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Amendment 1 is all about jobs
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Whether for the state house or Congress, mayor or county commission, every candidate running for office this year is talking about creating jobs and improving our economy. That is what all voters want, what our communities, state and nation need, and what will ultimately help us recover from a seemingly endless recession. 
While party lines may divide who wins and who loses come November — there are some critical non-partisan issues we can all agree on that will help us to achieve this important goal. One of those is Amendment 1, which was passed with overwhelmingly bipartisan support by the General Assembly earlier this year.  
Georgia is in a constant competition with not only our neighboring states, but the rest of the nation and even the world for jobs. We have to work hard to keep jobs from leaving our state and even harder to attract new ones. Today, rather than standing on equal footing with our economic competitors, Georgia is at risk of losing quality jobs because of how our employment laws are written. 
If passed, Amendment 1 will close existing legal flaws, provide important protections and certainty to both employers and employees, and ensure that our state remains a place where companies want to do business.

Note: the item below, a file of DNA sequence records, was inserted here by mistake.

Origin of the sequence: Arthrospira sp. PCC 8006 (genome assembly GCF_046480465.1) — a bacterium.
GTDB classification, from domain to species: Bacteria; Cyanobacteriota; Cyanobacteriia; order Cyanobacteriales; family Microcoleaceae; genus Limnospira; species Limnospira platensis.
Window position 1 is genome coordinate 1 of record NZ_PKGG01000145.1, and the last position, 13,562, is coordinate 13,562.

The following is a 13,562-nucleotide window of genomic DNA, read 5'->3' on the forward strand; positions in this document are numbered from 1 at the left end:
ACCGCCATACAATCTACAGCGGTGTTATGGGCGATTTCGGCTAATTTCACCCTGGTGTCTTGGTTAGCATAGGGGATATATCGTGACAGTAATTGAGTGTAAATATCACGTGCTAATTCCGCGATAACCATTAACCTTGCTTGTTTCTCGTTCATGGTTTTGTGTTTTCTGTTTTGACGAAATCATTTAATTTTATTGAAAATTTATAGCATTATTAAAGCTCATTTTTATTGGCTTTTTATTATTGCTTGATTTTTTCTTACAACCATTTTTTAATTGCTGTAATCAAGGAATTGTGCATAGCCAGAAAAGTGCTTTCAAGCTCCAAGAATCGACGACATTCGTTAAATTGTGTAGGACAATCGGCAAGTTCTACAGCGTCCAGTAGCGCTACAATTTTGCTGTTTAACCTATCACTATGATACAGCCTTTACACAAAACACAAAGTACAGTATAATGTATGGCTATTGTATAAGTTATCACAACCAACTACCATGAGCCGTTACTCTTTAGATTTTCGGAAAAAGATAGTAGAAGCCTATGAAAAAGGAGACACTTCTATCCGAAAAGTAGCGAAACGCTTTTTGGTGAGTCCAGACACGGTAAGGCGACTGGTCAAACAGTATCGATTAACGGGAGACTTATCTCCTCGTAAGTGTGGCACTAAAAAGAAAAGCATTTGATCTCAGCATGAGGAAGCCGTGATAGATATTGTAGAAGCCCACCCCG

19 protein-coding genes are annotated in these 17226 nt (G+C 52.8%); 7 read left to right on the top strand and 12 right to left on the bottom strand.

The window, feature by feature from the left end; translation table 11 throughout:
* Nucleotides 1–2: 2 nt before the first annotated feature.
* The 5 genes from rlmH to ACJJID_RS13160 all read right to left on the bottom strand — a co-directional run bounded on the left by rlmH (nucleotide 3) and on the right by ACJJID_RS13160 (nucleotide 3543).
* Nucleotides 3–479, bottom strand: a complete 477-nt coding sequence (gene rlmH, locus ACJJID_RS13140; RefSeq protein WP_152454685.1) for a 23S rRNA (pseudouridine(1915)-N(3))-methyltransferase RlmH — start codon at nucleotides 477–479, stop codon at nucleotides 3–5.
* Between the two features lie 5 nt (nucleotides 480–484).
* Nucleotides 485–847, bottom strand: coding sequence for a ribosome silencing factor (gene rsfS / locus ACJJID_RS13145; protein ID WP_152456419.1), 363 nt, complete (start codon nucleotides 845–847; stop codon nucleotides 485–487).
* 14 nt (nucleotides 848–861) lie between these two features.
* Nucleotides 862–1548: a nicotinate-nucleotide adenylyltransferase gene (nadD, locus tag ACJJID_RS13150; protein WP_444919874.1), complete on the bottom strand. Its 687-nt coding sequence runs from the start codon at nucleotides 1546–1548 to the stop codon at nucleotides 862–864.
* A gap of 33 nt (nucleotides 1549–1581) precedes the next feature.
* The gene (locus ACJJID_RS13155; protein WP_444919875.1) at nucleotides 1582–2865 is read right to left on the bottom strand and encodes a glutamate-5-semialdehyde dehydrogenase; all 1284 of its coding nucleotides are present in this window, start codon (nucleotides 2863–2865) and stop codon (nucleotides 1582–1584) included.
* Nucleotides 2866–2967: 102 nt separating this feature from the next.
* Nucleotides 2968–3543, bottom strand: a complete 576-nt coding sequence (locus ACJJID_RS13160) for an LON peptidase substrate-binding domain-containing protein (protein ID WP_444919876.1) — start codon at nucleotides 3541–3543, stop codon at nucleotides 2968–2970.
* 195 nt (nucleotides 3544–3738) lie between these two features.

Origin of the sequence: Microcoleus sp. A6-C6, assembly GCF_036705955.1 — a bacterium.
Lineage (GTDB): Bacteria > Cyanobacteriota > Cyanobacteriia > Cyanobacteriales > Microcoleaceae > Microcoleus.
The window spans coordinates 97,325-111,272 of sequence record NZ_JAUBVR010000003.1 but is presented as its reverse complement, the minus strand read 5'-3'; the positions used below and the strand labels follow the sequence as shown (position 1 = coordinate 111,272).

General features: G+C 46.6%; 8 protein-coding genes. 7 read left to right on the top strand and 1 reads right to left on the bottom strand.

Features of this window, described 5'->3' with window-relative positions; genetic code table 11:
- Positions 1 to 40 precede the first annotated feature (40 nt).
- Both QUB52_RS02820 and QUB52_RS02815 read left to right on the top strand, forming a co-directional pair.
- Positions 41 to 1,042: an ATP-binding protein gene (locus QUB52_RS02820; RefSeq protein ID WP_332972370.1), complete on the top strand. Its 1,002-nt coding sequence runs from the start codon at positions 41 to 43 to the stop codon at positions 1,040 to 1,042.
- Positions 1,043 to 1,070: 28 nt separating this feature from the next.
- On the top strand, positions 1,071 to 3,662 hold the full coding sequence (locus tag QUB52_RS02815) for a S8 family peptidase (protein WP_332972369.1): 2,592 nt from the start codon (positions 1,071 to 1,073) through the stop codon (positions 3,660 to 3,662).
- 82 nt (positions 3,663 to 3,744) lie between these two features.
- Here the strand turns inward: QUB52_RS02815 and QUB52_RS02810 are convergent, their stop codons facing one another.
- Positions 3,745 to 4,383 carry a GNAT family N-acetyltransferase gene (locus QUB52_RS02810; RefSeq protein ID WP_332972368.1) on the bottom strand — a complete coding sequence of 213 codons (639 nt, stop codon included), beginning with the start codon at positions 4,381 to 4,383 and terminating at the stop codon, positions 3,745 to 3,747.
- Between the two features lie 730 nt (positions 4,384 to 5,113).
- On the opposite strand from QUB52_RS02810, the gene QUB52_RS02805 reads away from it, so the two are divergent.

Amendment 1 accomplishes these goals in a few key ways. First, in the case of a contract dispute, it allows judges to rule based on the original intent of both parties rather than throwing out entire agreements over minor or technical errors. 
Second, it sets new parameters regarding who can be required to sign an employment contract so that only those employees who have access to truly proprietary information, trade secrets or intellectual property are subject to such agreements. This excludes the vast majority of employees in most companies.  
Finally, it will put Georgia on an equal playing field by making our laws consistent with those of many of our economic competitors.  
If passed, Amendment 1 will protect the business owner who has put their life’s work and savings into building a business as well as the employee whose boss is trying to change an agreement’s terms upon their departure. It will protect companies large and small and send a signal that yes, Georgia wants your business. Finally, it will provide piece of mind for employers and employees alike.  
For all of these reasons, the Georgia Chamber of Commerce encourages all voters to say “yes” to Amendment 1 on Nov. 2. Keeping and attracting jobs is certainly something upon which we can all agree.  

George Israel is the president and CEO of the Georgia Chamber of Commerce. For more information about Amendment 1, visit